The committee started in August and met regularly through early April, and four public hearings were held to get the community involved.
The group identified a number of projects that will help mitigate future flooding and help rebuild the economy better than before. They include economic redevelopment and infrastructure improvement, O’Beirne said. In a few weeks when the state’s review is completed, she said, the state will contact the village and identify which projects it can move forward with.
“We are thrilled to be able to make a difference in the rebuilding,” she said.
Margaretville Central School Superintendent Tony Albanese is also on the committee. He said its members decided having students involved, and a video was suggested. High school media teacher Christina Stickle asked the students, who accepted the challenge.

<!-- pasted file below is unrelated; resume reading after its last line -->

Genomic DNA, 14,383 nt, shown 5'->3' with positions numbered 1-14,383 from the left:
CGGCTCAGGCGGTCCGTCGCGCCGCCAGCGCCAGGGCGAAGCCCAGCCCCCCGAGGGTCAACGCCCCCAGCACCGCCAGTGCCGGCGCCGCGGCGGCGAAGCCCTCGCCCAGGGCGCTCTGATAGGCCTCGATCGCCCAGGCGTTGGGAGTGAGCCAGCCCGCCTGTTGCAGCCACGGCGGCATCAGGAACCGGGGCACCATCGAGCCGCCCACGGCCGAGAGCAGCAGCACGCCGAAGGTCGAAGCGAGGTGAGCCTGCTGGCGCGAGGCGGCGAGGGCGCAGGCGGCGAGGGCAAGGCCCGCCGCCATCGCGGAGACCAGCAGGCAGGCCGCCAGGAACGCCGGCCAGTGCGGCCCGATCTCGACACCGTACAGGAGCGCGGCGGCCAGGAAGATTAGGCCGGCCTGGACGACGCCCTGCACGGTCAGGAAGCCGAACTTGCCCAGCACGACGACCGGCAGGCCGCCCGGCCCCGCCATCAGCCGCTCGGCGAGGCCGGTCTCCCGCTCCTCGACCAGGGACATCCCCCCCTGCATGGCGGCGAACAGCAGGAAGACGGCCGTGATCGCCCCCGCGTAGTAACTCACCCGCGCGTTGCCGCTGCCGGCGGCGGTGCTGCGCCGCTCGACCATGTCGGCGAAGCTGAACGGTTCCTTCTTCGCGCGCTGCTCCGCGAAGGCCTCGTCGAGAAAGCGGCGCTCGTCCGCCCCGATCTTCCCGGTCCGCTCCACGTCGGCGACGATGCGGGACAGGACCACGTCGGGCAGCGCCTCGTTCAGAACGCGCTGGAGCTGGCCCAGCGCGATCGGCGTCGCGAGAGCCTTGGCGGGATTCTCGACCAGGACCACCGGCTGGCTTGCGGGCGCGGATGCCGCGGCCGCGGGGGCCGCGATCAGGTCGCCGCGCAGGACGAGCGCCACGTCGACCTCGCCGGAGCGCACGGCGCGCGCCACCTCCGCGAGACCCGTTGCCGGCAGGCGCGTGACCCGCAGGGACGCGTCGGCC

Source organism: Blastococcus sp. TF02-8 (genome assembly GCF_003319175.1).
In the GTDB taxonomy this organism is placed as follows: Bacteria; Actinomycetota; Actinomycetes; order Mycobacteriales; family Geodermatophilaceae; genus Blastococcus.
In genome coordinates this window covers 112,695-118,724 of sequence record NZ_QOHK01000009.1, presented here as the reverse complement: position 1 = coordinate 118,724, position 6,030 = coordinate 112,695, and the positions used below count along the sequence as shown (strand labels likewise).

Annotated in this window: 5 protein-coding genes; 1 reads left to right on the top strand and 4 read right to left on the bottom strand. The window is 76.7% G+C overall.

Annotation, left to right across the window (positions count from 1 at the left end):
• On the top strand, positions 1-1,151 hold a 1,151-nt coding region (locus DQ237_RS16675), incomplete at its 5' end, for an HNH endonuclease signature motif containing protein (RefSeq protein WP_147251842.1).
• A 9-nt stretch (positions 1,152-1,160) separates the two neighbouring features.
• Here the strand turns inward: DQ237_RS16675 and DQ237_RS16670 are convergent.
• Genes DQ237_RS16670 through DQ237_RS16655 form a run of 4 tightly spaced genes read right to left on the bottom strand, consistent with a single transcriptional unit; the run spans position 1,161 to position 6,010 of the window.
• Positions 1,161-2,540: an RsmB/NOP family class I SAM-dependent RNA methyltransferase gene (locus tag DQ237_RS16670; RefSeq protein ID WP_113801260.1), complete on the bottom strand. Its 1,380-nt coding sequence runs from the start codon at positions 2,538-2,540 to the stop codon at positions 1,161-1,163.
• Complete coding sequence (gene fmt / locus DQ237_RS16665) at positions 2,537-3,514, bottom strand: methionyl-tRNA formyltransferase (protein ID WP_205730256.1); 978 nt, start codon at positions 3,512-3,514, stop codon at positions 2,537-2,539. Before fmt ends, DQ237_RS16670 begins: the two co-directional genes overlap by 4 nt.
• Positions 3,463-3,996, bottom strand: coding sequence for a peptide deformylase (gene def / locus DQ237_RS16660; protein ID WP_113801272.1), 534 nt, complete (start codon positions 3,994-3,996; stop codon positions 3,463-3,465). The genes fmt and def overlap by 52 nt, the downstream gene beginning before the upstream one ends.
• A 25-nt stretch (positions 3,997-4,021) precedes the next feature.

Albanese said he was “delighted” with the results, adding that the students turned a “horrific event” into something positive.
“They’ve done a great job,” he said. Stickle recently received a certificate from the committee for the “countless hours” she worked with students, plus her own time that was necessary to make it happen, he said.
“The NY Rising to the Top competition embodies the great spirit of communities throughout the State as they work to come back better and stronger than before,” said Jamie Rubin, the state’s storm recovery director. “Through the Community Reconstruction Program, we employ a community-driven, bottom-up approach that allows us to meet the unique and pressing local needs of New York’s diverse municipalities.”